The issues border on call for the establishment of state police and the much-talked about establishment of ranches, grazing reserves or cattle colonies.
In addressing these hydra-headed issues that have provoked a lot of divergent views and agitations within the polity in recent times, Osinbajo unequivocally lent his voice to other Nigerians, who have been calling for the establishment of state police in the 36 states of the Federation, as the only pragmatic and effective means of tackling the menacing problem of insecurity in the country.
He also stressed that based on the provisions of the 1999 Constitution of the Federal Republic of Nigeria (as amended), the Federal Government has no such powers and would never seize or forcefully take any lands from the states for the purpose of establishing cattle ranches or grazing reserves as being insinuated by many apprehensive Nigerians.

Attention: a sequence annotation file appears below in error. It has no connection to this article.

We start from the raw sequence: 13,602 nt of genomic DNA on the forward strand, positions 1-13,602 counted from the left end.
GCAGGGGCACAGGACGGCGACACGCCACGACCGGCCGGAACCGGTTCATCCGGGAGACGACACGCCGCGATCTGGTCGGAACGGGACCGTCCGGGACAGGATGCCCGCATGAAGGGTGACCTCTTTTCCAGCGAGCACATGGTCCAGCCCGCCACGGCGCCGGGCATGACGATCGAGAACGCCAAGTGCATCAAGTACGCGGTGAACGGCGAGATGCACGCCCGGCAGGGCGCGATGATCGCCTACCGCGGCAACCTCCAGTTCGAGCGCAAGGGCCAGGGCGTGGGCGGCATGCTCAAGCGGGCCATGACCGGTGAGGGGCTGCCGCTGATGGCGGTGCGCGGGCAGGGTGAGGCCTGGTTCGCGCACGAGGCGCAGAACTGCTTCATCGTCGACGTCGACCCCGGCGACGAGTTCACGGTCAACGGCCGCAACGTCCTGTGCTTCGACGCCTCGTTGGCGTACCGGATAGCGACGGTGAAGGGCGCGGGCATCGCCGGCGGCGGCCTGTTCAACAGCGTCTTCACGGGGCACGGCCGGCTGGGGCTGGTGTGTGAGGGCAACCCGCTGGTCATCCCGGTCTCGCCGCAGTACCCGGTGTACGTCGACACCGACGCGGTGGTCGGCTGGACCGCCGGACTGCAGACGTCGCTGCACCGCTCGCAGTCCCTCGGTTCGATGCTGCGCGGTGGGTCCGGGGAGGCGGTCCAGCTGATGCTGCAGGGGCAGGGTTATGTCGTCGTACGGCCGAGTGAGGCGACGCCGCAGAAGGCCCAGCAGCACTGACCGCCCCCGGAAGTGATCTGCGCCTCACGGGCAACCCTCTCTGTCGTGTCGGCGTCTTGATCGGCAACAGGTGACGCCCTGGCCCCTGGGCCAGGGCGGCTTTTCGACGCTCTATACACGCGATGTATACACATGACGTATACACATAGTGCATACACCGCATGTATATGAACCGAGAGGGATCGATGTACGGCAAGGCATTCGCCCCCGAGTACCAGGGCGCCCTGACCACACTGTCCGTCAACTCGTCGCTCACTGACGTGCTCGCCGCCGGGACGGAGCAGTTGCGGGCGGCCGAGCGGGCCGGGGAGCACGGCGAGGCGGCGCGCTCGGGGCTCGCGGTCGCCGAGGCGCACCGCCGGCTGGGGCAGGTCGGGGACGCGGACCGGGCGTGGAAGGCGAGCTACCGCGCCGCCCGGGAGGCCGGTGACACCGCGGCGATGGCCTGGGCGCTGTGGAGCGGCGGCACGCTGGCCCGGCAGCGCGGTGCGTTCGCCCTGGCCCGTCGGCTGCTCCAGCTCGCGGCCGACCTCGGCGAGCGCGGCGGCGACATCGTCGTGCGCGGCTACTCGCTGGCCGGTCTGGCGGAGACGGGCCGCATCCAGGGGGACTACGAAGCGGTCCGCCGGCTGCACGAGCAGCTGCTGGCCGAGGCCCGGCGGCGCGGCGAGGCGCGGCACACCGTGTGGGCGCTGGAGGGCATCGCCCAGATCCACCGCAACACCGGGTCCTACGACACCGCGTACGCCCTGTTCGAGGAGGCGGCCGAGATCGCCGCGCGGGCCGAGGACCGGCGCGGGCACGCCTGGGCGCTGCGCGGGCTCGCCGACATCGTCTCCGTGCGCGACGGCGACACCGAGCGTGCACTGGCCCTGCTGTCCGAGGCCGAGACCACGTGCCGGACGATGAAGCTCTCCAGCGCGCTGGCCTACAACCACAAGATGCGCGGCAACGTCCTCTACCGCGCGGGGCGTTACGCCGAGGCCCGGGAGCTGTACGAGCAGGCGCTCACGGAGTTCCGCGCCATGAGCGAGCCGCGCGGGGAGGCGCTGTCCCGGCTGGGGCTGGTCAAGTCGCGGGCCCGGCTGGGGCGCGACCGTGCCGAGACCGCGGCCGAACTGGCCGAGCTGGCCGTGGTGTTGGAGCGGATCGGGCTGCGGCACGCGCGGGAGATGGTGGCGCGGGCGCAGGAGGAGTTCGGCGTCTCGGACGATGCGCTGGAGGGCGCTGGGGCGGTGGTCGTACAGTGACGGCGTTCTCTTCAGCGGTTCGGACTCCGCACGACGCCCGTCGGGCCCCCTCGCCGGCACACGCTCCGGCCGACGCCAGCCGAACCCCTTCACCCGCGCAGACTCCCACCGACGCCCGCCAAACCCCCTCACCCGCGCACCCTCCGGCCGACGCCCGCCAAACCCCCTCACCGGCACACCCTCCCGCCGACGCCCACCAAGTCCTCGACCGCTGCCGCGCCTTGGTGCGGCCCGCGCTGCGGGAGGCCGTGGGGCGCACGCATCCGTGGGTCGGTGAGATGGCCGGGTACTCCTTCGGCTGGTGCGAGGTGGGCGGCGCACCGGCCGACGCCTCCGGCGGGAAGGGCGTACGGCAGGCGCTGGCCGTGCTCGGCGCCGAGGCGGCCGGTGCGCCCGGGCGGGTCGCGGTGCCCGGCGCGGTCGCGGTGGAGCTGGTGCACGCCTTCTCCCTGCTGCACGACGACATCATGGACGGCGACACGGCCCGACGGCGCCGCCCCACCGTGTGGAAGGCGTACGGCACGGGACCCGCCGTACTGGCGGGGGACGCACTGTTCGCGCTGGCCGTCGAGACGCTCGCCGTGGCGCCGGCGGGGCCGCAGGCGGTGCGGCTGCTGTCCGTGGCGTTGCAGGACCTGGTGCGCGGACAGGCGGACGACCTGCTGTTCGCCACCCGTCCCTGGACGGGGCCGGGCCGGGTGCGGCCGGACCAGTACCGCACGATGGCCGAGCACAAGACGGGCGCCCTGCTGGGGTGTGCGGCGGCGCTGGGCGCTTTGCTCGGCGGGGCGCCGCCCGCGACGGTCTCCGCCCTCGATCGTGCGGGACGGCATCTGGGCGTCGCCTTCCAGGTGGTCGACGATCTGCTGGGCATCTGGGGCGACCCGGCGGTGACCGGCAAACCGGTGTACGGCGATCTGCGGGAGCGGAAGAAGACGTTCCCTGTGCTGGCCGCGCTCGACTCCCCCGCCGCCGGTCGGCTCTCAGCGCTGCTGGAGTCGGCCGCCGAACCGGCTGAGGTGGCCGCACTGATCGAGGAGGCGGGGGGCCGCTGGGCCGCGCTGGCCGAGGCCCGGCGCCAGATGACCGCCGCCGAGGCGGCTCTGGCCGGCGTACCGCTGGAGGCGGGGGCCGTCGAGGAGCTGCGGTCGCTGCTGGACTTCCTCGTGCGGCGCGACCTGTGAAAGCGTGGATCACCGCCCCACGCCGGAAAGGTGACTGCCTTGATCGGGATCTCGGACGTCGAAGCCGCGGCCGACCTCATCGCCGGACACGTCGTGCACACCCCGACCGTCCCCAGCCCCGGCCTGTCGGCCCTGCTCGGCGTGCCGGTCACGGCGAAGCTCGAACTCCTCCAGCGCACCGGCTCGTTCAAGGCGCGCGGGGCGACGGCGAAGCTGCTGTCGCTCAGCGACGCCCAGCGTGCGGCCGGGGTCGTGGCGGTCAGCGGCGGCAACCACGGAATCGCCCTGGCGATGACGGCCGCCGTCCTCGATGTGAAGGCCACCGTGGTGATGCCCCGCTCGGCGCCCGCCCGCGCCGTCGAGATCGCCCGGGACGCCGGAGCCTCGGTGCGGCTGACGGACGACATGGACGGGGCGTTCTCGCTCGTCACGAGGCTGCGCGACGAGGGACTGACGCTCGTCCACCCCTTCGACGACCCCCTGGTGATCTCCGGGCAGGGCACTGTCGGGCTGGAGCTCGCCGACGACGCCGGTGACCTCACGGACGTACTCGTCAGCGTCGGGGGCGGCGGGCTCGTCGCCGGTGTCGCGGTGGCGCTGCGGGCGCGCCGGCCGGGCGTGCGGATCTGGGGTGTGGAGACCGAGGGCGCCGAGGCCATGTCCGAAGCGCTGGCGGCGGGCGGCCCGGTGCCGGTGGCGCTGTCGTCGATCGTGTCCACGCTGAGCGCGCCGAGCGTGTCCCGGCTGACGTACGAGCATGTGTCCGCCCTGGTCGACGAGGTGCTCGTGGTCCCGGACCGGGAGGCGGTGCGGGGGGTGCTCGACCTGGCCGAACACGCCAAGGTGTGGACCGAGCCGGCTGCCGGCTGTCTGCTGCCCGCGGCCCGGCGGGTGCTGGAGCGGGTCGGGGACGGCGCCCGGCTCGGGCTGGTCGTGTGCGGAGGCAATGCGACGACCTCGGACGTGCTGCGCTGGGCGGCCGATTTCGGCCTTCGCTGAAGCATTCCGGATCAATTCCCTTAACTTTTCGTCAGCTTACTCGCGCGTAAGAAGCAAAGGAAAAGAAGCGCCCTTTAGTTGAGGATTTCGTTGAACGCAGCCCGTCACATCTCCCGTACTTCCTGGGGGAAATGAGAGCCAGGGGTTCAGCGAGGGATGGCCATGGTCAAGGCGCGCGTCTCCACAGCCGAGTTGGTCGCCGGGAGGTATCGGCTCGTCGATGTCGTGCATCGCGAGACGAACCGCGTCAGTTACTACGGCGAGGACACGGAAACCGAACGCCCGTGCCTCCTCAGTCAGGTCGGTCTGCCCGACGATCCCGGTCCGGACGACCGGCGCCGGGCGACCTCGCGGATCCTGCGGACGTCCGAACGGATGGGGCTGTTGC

Commenting further on the security challenges in the country and the efforts of government to solve the problem, the vice president however, admitted that there were instances where security agencies had failed to properly and urgently respond to security issues, noting that some basic challenges inhibited the efforts of security agencies to adequately secure the country.
According to him, the Nigeria Police Force with the current centralised structure is too defective to be useful in combating the worsening security challenges in the country. He also stated that in the interim, the number of police personnel must be increased reasonably to be able to match the frightening unfolding insecurity in the country.
The number two citizen however warned Nigerians not to allow the present insecurity situation in the country to assume a religious dimension as he said that the present administration is doing everything within its powers to drastically reduce insecurity and give Nigerians a peaceful, habitable country.
His words: “The nature of our security challenges is complex and known. Securing Nigeria’s over 900, 000 sq km and its 180 million people requires far more men and material than we have at the moment. It also requires a continuous reengineering of our security architecture and strategy. This has to be a dynamic process.